My final day in Port-au-Prince was eventful but still wanting. As a journalist, I couldn’t have asked for better luck. Foreign correspondents from all over the world would have made enormous concessions for a word with Haitian president Réne Préval. After spending hours at the national police headquarters, where he was to hold a press conference with President Raphael Correa of Ecuador, I found myself face to face with Préval in a media scrum. But his response to my question about the possibility of large scale civil unrest as the situation on the ground continued to deteriorate was typical of a national leader. As a humanitarian, the plight of the Haitians is overwhelming and marks one of the most profound injustices in the world today. To the people of Port-au-Prince, the earthquake wasn’t the be-all and end-all I gathered. It was merely the latest of a string of major misfortunes dating as far back as one can imagine - to slavery, to colonialism, to the huge debt paid to France over 120 years for Haiti’s own liberation. There has been a huge cost to the people of Haiti, including the thousands of children orphaned by the earthquake. The reality that so many of them don’t stand a chance is a hard one to accept. But as the world looks on with seemingly great interest, I fear what many others do too: that the earthquake was just a blip in the grand narrative of our own lives. We watched for a week or two, and now we will focus our attention on other things.
I wanted to share some of the stories from the camps and from Cité Soleil with President Préval. Haitians everywhere were wondering where their leader was and what their government was doing to help them. Many expressed distrust in their elected officials. “Don’t give money or food to our government,” one man told me. “We won’t see any of it.”
January 30, 2010
On Thursday afternoon, I met with Mario Andre Sol, the Director General of Haiti's National Police. His force has come under fire as one of his men was responsible for the death of a Port-au-Prince citizen the week before. Severely understaffed (2,000 officers) and with unprecedented challenges in the wake of the disaster, Mr. Sol was intent on setting the record straight - that he is doing everything in his power to contribute to the relief effort while protecting the citizens of the city. He says they have prioritized the capture of convicts who escaped from the penitentiary when it crumbled. They'll look for the murderers first. When I asked him where on the list political prisoners were situated, he said as far as he knew there were no political prisoners in the jail. This, of course, is difficult to believe given the country's history of political repression.
After my meeting with Mr. Sol, I walked to the UN and WFP site and talked to World Food Program spokesperson Marcus Prior. I conveyed some of the information I was getting from people in the camps: that more than two weeks after the earthquake they still weren't getting food, including the people of Cite Soleil. He was quick to dismiss the claim, saying they are reaching hundreds of thousands of people, and that people will say they are not getting food even if they are because they are hungry. He told me that in the coming days they will implement a new strategy to deliver rice to women only, keeping the men at bay to avoid the pushing and fighting that has been going on when trucks simply arrive in a location and dish bags and boxes out the back. It will be interesting to see how effective this new method is considering how complex the food aid economy on the streets is.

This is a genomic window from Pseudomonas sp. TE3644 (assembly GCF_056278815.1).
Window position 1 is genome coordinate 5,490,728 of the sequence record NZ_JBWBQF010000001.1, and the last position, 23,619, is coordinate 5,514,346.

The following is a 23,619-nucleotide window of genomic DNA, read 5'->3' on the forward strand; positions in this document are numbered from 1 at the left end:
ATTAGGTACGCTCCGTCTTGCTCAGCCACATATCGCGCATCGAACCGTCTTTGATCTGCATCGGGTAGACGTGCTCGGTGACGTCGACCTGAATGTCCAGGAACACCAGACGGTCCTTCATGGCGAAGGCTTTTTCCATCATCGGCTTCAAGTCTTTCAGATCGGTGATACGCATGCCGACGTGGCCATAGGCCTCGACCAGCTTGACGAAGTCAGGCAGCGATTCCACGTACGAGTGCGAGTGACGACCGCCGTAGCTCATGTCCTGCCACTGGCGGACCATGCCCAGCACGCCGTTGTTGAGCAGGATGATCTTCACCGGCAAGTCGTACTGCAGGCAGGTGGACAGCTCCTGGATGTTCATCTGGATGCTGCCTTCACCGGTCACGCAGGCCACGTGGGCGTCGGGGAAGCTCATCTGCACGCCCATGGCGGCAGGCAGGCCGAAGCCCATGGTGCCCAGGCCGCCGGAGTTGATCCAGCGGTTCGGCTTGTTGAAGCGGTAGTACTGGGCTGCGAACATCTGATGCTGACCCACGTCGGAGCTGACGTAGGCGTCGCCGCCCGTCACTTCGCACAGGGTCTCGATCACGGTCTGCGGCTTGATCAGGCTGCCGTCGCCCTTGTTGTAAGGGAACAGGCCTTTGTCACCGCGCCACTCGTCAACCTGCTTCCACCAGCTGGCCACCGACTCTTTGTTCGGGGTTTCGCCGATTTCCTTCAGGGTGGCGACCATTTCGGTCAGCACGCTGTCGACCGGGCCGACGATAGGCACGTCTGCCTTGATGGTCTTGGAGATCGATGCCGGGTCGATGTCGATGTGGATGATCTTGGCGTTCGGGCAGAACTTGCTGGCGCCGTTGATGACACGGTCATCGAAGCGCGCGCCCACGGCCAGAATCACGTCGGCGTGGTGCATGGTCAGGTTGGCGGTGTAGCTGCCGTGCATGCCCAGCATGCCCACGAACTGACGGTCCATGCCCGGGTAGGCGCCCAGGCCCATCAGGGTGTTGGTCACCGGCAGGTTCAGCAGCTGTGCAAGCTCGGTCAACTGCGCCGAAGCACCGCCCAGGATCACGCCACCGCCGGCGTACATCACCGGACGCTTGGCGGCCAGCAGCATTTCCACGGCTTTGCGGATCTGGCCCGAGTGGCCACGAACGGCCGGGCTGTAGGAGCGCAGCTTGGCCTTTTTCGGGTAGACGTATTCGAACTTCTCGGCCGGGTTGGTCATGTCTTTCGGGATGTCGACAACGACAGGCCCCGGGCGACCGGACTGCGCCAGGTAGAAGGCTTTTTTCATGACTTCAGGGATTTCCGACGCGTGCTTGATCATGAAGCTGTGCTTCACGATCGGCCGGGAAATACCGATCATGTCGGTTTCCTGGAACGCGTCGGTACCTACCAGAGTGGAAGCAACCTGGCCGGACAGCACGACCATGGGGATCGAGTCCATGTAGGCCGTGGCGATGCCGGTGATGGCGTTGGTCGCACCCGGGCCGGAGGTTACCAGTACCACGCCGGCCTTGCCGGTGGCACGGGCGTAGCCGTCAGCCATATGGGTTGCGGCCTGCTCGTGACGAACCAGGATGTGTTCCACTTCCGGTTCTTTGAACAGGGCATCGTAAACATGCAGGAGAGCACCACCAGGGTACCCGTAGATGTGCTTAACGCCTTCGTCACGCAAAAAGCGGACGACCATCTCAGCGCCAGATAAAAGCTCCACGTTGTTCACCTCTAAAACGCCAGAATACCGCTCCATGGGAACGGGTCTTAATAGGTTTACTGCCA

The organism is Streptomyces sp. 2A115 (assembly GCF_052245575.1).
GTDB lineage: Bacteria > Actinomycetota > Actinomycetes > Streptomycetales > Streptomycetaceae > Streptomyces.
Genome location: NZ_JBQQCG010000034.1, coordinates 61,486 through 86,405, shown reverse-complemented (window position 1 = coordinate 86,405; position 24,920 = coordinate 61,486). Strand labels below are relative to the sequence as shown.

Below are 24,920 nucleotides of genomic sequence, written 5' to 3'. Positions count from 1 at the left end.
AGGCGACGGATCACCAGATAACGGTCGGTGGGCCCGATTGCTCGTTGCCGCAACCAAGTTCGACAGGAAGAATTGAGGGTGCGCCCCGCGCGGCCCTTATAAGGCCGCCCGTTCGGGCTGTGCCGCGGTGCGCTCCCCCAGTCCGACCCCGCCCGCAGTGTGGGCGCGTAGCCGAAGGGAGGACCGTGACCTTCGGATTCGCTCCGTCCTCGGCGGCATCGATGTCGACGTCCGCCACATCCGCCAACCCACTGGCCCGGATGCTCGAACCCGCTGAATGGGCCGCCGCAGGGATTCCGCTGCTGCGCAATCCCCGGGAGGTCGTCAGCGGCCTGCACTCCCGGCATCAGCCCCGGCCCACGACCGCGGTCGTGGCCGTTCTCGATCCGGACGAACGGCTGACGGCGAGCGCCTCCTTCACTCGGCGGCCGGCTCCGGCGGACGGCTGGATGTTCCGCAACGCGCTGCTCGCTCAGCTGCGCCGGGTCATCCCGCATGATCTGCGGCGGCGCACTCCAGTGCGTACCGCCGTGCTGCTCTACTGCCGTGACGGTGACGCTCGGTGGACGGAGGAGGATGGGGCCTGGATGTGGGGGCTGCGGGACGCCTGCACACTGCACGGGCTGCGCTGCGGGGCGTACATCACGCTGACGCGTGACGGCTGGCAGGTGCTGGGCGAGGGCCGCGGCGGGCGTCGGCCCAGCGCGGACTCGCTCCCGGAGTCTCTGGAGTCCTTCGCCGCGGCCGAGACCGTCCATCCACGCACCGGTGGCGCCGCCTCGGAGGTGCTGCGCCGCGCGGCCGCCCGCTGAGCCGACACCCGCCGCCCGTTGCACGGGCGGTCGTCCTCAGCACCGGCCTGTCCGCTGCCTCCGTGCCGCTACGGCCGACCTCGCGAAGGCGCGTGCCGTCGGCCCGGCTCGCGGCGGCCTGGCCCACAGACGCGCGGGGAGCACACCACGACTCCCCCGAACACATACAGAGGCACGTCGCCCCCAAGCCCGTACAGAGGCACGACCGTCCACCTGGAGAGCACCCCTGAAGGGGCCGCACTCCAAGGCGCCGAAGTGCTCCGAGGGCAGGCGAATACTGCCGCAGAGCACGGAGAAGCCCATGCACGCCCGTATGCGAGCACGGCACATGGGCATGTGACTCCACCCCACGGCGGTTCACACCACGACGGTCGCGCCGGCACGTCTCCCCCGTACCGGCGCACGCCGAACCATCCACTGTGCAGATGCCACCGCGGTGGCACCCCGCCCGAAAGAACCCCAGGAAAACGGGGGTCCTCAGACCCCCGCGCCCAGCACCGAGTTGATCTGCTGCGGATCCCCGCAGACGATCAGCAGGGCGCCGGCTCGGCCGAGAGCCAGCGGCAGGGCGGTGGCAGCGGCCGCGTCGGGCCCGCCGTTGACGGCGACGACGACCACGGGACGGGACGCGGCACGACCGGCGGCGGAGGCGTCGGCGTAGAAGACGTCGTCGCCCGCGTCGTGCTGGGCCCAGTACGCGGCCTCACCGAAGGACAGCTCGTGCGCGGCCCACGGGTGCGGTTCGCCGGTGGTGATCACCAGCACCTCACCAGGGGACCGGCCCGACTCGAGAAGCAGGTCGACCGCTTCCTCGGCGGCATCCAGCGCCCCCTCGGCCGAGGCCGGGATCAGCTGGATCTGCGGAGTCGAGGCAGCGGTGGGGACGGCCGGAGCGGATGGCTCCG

I took several Tap Taps - the local bus system, which consists of privately owned small pick-up trucks with caps on the back - to Carrefour and called it a day. Two and a half days in Port-au-Prince and I still have not felt any aftershocks. Nor has it rained, a blessing for the millions of homeless.
January 28, 2010
I haven't been able to get transportation out of Port-au-Prince to the other places I wanted to visit: Jacmel and Deschapelles. But there is still so much to investigate and understand here. I spend the majority of the day around the airport. There seem to be as many camps there as downtown, but the aid distribution was much more prevalent the closer you get to the UN, MINUSTAH and WFP bases.
I had Pierre, my translator, with me again. We started at the biggest camp I've seen. There easily could have been 20,000 to 30,000 people there. Thousands were lined up for food and all were relatively peaceful. I spoke to an Argentinian UN peacekeeper behind the barricade where he and his colleagues were dishing out rice to small children. The children would pull up the bottom of their shirts and carry the rice in their makeshift pouches. As we made our way through the barricade and out to the people, a peacekeeper fired some shots into the air to subdue the few rowdies at the front of the line. People get excited when they're about to get their rice. I can't blame them. I spoke to a woman holding a child at the front of the line and she said she had been waiting in line since 8 a.m. It was 11:30 a.m. at this point. We walked through the camp and, just like everywhere else, it was a market atmosphere. Not all that was being sold was aid food though.